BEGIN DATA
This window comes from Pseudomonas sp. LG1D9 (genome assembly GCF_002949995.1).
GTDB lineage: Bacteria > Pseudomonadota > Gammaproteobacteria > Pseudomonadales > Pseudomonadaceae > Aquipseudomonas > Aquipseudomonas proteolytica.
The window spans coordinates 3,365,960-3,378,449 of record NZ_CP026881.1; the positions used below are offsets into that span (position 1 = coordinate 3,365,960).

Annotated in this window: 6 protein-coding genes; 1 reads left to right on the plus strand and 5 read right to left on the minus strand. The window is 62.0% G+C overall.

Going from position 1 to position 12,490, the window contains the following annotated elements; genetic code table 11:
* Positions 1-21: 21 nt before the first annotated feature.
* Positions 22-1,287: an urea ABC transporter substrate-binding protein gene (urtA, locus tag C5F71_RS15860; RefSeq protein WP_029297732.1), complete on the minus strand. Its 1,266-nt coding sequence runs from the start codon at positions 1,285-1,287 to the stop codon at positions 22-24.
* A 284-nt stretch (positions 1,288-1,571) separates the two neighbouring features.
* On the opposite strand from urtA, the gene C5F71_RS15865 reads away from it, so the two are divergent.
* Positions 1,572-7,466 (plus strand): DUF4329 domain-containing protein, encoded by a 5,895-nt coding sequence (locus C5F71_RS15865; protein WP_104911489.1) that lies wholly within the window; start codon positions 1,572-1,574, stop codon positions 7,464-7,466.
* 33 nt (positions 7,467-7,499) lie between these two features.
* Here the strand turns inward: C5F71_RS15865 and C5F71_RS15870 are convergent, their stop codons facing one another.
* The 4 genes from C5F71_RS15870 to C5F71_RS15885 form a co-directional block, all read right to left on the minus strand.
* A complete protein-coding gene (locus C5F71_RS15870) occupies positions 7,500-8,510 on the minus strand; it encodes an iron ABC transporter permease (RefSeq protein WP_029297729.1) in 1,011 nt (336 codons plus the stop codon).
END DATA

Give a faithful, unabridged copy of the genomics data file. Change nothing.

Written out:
This window comes from Pseudomonas sp. LG1D9 (genome assembly GCF_002949995.1).
GTDB lineage: Bacteria > Pseudomonadota > Gammaproteobacteria > Pseudomonadales > Pseudomonadaceae > Aquipseudomonas > Aquipseudomonas proteolytica.
The window spans coordinates 3,365,960-3,378,449 of record NZ_CP026881.1; the positions used below are offsets into that span (position 1 = coordinate 3,365,960).

Annotated in this window: 6 protein-coding genes; 1 reads left to right on the plus strand and 5 read right to left on the minus strand. The window is 62.0% G+C overall.

Going from position 1 to position 12,490, the window contains the following annotated elements; genetic code table 11:
* Positions 1-21: 21 nt before the first annotated feature.
* Positions 22-1,287: an urea ABC transporter substrate-binding protein gene (urtA, locus tag C5F71_RS15860; RefSeq protein WP_029297732.1), complete on the minus strand. Its 1,266-nt coding sequence runs from the start codon at positions 1,285-1,287 to the stop codon at positions 22-24.
* A 284-nt stretch (positions 1,288-1,571) separates the two neighbouring features.
* On the opposite strand from urtA, the gene C5F71_RS15865 reads away from it, so the two are divergent.
* Positions 1,572-7,466 (plus strand): DUF4329 domain-containing protein, encoded by a 5,895-nt coding sequence (locus C5F71_RS15865; protein WP_104911489.1) that lies wholly within the window; start codon positions 1,572-1,574, stop codon positions 7,464-7,466.
* 33 nt (positions 7,467-7,499) lie between these two features.
* Here the strand turns inward: C5F71_RS15865 and C5F71_RS15870 are convergent, their stop codons facing one another.
* The 4 genes from C5F71_RS15870 to C5F71_RS15885 form a co-directional block, all read right to left on the minus strand.
* A complete protein-coding gene (locus C5F71_RS15870) occupies positions 7,500-8,510 on the minus strand; it encodes an iron ABC transporter permease (RefSeq protein WP_029297729.1) in 1,011 nt (336 codons plus the stop codon).